Crafting Your Client Brief for Spot on Results

Employee-BenefitsOne of the areas many clients struggle with is defining exactly what they want from their content.  It’s often the case that they can’t figure out exactly how much to tell the copywriter, and how much they need to include.  It’s not as easy, in most cases as saying ‘I want ten articles’, unless your site has a specific, narrow focus – but there’s some key steps you can take to look at how to get the best out of your copywriting service that will make the assignments you set whizz by.

The Seven Elements of a Successful Brief

1)      Your guidelines – if you have a formatting guideline that you expect to be followed, place this prominently against every element you’re dictating.  There’s nothing worse than a copywriter not realising that you don’t want your titles capitalised because it messes with your css, and can create extra work on your end.  If you’re having them create guest blog posts for you, it doesn’t hurt to either remember to ask them to format for you, or consider sending them the formatting link.

2)      Be explicit about frequency and use of keywords – if you want them in the title, say so.  If you’d like them to appear no less than (x) times, tell the writer that.  Most SEO articles for example have a 1-5% keyword ratio – some copywriters manage to exceed this and still make the content natural, but other SEO copywriters struggle with this.

3)      Set the tone – do you want first person conversational?  Instructional?  Question and answer? FAQ? Technical? – if you’ve got a specific use in mind for your content, let your copywriter know – they might already know the best tone for it.  I, like many copywriters, prefer to write either strictly technical and instructional or conversational, but other copywriters might specialise in legalise or whatever else you need.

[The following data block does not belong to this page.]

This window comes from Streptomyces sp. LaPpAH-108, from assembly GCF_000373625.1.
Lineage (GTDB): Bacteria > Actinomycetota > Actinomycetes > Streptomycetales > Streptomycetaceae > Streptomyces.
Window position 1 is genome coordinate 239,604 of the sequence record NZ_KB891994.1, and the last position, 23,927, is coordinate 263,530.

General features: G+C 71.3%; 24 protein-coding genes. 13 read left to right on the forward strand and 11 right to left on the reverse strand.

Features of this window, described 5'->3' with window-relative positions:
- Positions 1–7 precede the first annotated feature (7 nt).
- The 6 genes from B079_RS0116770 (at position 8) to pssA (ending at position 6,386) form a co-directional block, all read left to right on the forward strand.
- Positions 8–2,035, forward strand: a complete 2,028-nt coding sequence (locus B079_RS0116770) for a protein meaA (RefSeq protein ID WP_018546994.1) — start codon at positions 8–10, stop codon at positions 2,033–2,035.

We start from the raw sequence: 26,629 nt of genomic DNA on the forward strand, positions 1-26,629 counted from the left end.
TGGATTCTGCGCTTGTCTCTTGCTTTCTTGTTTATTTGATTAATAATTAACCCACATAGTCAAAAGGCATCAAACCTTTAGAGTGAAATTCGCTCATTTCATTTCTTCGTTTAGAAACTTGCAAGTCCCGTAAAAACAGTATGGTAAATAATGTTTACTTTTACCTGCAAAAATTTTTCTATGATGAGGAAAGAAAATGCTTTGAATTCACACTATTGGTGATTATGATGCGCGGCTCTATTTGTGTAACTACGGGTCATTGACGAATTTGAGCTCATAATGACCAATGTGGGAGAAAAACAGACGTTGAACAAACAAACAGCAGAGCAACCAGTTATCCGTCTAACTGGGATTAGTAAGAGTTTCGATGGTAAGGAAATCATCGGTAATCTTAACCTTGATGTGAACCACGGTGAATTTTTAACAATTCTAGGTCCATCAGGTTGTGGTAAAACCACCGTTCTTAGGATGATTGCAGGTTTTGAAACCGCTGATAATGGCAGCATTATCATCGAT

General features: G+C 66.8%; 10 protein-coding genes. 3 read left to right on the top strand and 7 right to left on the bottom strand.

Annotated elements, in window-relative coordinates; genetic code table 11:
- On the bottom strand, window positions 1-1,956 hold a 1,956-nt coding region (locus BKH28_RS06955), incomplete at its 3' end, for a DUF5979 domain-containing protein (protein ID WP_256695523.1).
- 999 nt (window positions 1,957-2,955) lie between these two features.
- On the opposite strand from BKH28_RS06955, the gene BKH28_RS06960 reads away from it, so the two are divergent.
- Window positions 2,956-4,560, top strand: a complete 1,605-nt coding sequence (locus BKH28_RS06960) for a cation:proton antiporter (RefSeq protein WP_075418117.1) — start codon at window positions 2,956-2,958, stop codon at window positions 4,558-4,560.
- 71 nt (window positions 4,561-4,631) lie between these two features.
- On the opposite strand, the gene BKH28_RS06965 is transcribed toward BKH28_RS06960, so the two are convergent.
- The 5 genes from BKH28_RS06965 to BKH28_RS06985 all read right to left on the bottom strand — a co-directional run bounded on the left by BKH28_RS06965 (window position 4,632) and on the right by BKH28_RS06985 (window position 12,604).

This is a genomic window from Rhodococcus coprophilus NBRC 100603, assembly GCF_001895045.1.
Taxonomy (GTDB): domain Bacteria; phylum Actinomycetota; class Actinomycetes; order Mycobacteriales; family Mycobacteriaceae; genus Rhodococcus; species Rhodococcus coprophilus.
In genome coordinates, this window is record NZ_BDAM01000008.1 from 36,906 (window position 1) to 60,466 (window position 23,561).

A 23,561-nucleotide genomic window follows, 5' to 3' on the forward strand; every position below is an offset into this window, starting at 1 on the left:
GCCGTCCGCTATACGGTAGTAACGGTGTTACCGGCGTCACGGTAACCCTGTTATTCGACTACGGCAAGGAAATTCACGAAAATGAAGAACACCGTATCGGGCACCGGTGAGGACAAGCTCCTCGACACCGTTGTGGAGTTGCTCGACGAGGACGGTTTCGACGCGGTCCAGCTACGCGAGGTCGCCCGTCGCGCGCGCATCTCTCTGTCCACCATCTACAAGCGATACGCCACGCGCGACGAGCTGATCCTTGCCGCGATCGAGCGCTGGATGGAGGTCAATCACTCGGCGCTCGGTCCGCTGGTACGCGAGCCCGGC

4)      Length – don’t be vague here – over 250 words might seem like a good idea, but giving your copywriter an upper boundary will mean that you won’t feel cheated when the content is 250 words more or less.  Copywriters are taught to work to content counts – so give them one that you feel is reasonable.   The average article is between 400 and 600 words, the average blog post less – the average press release around 450.

5)      If you need an image, mention that too – if you’ve got a preferred location for these, tell your copywriter, otherwise they might source something you can’t use.  Ensure too that the copywriter provides the licence with the images, just in case.  While they’re checking the licence, ensure that you ask them (if required) to Copyscape their work.  Often it’s not necessary, but if that’s in your guidelines, you’re protected too.

6)      Do they need to post it?  In the case of most blogs nowadays, it’s easy to let your copywriter log in and post it for you, but that should be included in the brief.  Busy copywriters use briefs to reference what they’re doing, so even if you’re repeating yourself weekly, it’s always good to let them know.

7)      Deadline – this should always be included last, but bear in mind that your copywriter may have to ask you to move it by a day, or a week, so unless you’re looking for content for a very specific reason, consider when to book it, so you’ve got it in plenty of time.

Using these seven steps, you’re guaranteed to get most of your content exactly in the condition you specify – and if you’re stuck, ask your copywriter to help you develop the guidelines.  Often, copywriters have seen the list of needs before and can give you an idea of what you need to do to keep getting content that they produce, without worrying about consistency later.

Copywriting services know how to satisfy their clients, but clear client briefs means that everyone is on the same page.

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